MORNING COFFEE 34 - fresh cider
By Susan Weber
I don’t exactly need more pain right now, but when the author of The Cider House Rules and The World According to Garp brings it up, I pay attention. In his talk last week, John Irving spoke about never getting to meet his father. “I could work with that,” he said, adding that there has to be enough that’s painful in a novel’s premise to make it worth writing.
I was tempted to leave before the author said more about pain, but he’d already launched into secrets of his craft with equal parts charm and manifesto. For example, do the research, even if you think you know something about, say, apple farming. “Your memory is a monster—you don’t have a memory, it has you.”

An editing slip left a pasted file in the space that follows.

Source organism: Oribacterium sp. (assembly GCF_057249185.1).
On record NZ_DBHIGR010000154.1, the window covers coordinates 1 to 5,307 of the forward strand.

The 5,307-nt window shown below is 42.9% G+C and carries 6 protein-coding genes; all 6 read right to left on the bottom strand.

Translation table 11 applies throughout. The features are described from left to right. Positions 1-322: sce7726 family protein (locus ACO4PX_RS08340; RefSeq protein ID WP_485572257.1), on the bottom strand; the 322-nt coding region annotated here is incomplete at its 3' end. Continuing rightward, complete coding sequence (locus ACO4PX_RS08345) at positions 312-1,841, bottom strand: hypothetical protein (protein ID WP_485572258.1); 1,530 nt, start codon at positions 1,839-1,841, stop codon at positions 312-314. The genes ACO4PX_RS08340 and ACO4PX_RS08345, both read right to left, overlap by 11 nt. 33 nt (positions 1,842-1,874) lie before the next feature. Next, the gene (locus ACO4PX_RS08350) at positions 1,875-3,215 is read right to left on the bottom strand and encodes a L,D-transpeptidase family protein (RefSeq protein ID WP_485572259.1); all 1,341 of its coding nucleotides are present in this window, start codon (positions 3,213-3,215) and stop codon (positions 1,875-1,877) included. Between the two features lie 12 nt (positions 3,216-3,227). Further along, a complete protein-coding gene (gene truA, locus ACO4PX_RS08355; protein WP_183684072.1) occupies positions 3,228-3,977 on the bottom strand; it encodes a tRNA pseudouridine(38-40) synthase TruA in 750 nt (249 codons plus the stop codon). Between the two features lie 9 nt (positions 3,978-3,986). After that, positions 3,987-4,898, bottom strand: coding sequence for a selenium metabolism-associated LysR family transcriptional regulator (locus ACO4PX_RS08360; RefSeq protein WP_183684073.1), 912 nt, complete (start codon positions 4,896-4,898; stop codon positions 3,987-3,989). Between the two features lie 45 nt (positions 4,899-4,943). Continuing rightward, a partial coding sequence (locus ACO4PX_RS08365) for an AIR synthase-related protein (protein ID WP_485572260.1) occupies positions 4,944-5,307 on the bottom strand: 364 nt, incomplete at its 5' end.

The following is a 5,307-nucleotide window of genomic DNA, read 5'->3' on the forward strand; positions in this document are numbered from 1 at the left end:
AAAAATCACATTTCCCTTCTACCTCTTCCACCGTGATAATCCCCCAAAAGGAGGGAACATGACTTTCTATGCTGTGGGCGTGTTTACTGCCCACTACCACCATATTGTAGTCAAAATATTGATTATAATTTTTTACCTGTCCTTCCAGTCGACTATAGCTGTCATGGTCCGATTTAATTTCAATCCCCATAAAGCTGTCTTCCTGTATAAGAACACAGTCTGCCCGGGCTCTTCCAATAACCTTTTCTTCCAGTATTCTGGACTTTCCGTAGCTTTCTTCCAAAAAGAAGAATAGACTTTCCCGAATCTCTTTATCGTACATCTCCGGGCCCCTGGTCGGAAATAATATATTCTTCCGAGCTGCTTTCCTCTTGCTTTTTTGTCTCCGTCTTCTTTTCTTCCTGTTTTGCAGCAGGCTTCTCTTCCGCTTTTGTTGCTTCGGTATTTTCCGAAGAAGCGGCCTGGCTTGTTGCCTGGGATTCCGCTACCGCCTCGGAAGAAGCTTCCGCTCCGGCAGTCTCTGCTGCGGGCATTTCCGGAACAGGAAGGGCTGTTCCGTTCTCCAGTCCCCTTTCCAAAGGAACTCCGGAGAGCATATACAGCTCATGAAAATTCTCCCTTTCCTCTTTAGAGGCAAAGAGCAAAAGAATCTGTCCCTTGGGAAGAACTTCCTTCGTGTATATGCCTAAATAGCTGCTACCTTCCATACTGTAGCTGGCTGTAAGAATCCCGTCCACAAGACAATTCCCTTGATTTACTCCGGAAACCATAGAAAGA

Read everything good you can find so you don’t make a fool of yourself in your writing. Nineteenth century fiction made Irving want to be a novelist. Approaching a new project, he writes his last sentence first, because he can already see what will happen long after his story arc is over. Then he rolls up his sleeves and imagines the story that led to that conclusion.
He had much more to say about imagination. In the Q & A a questioner bemoaned the dearth of fiction reading by a youthful cohort that devours digital content on devices it can’t put down. Irving said young people have always been attracted to the world they’re in. What’s vying for readers’ attention now isn’t mobile content, it’s the eruption of based-on-a-true-story titles the reading public of any age can’t put down. According to Irving, the world of make believe suffers under constraints imposed by the “true story.” Oh boy, here we go with suffering again. Readers' increasing loss of imagination requires today’s writer to make up stories more real than what really happened. Otherwise, says the philosopher scribe, we’ll all be bored right out of our minds.
A painful thought, ripe to be supplanted by well-versed fiction writers spanning the globe.
Photo by Andrey Korzun CC BY-SA 3.0